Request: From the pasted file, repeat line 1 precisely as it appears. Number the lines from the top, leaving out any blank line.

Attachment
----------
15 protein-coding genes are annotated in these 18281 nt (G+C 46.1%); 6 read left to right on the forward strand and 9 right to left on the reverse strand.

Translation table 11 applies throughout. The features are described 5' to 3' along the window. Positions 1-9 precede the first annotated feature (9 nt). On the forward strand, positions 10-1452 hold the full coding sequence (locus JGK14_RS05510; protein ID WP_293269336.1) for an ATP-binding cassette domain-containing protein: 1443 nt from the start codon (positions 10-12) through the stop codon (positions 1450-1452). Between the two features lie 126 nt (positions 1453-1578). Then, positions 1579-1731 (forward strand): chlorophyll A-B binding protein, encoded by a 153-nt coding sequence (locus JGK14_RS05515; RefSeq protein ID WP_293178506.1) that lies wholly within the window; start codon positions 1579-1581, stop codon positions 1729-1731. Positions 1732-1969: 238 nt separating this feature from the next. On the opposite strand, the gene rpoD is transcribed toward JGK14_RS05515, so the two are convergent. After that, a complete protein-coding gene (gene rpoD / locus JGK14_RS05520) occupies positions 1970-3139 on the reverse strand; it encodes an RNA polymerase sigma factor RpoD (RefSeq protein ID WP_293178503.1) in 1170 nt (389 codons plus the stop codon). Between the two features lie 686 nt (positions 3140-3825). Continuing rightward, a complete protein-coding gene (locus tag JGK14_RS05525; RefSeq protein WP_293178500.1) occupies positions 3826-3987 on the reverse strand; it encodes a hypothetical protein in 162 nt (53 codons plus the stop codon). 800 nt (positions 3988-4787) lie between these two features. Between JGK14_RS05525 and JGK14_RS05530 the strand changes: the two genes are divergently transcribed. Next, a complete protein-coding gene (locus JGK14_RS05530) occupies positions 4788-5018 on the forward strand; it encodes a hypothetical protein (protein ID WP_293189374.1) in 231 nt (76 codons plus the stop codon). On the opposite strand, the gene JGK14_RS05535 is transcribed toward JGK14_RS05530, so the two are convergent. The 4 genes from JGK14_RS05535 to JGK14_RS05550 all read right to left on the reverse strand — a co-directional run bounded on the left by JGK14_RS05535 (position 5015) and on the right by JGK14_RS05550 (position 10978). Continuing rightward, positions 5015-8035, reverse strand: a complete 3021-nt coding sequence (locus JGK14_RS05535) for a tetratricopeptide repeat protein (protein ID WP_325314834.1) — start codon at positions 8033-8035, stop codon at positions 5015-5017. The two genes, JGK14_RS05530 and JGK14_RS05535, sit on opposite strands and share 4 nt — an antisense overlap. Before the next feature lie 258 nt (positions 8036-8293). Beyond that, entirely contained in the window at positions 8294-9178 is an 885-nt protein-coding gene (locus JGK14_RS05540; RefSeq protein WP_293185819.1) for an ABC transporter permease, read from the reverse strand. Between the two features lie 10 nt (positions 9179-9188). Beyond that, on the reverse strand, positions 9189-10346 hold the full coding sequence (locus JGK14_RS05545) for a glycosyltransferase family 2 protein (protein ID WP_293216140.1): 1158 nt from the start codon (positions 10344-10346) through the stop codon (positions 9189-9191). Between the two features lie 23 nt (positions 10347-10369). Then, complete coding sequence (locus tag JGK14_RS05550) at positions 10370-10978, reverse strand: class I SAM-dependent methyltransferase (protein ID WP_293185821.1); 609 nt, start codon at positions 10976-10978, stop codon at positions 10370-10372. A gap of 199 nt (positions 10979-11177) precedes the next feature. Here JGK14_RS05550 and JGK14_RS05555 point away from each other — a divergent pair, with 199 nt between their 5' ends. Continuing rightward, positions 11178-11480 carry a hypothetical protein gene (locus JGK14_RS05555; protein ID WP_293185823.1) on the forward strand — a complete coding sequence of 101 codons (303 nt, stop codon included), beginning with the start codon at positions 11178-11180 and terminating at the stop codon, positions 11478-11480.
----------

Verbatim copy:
15 protein-coding genes are annotated in these 18281 nt (G+C 46.1%); 6 read left to right on the forward strand and 9 right to left on the reverse strand.